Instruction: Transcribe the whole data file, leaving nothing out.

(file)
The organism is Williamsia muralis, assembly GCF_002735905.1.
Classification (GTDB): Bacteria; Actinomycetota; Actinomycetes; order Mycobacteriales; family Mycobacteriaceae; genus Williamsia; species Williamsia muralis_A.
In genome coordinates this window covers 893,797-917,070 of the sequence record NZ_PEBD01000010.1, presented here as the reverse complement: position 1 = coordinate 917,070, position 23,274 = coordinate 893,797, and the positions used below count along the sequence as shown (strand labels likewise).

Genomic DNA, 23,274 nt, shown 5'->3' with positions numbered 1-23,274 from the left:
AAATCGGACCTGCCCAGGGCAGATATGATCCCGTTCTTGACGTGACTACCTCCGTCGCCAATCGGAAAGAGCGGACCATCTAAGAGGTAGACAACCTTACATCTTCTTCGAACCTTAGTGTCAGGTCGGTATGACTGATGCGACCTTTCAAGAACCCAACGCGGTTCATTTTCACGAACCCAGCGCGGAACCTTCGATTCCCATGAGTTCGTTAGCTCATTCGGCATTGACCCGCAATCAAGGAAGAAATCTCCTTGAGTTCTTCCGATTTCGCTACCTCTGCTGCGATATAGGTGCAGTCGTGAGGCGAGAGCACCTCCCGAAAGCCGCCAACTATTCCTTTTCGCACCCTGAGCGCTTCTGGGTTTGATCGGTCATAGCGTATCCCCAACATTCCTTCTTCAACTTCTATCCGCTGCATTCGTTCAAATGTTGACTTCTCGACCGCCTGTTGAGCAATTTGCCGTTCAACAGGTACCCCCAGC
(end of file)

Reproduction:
The organism is Williamsia muralis, assembly GCF_002735905.1.
Classification (GTDB): Bacteria; Actinomycetota; Actinomycetes; order Mycobacteriales; family Mycobacteriaceae; genus Williamsia; species Williamsia muralis_A.
In genome coordinates this window covers 893,797-917,070 of the sequence record NZ_PEBD01000010.1, presented here as the reverse complement: position 1 = coordinate 917,070, position 23,274 = coordinate 893,797, and the positions used below count along the sequence as shown (strand labels likewise).

Genomic DNA, 23,274 nt, shown 5'->3' with positions numbered 1-23,274 from the left:
AAATCGGACCTGCCCAGGGCAGATATGATCCCGTTCTTGACGTGACTACCTCCGTCGCCAATCGGAAAGAGCGGACCATCTAAGAGGTAGACAACCTTACATCTTCTTCGAACCTTAGTGTCAGGTCGGTATGACTGATGCGACCTTTCAAGAACCCAACGCGGTTCATTTTCACGAACCCAGCGCGGAACCTTCGATTCCCATGAGTTCGTTAGCTCATTCGGCATTGACCCGCAATCAAGGAAGAAATCTCCTTGAGTTCTTCCGATTTCGCTACCTCTGCTGCGATATAGGTGCAGTCGTGAGGCGAGAGCACCTCCCGAAAGCCGCCAACTATTCCTTTTCGCACCCTGAGCGCTTCTGGGTTTGATCGGTCATAGCGTATCCCCAACATTCCTTCTTCAACTTCTATCCGCTGCATTCGTTCAAATGTTGACTTCTCGACCGCCTGTTGAGCAATTTGCCGTTCAACAGGTACCCCCAGC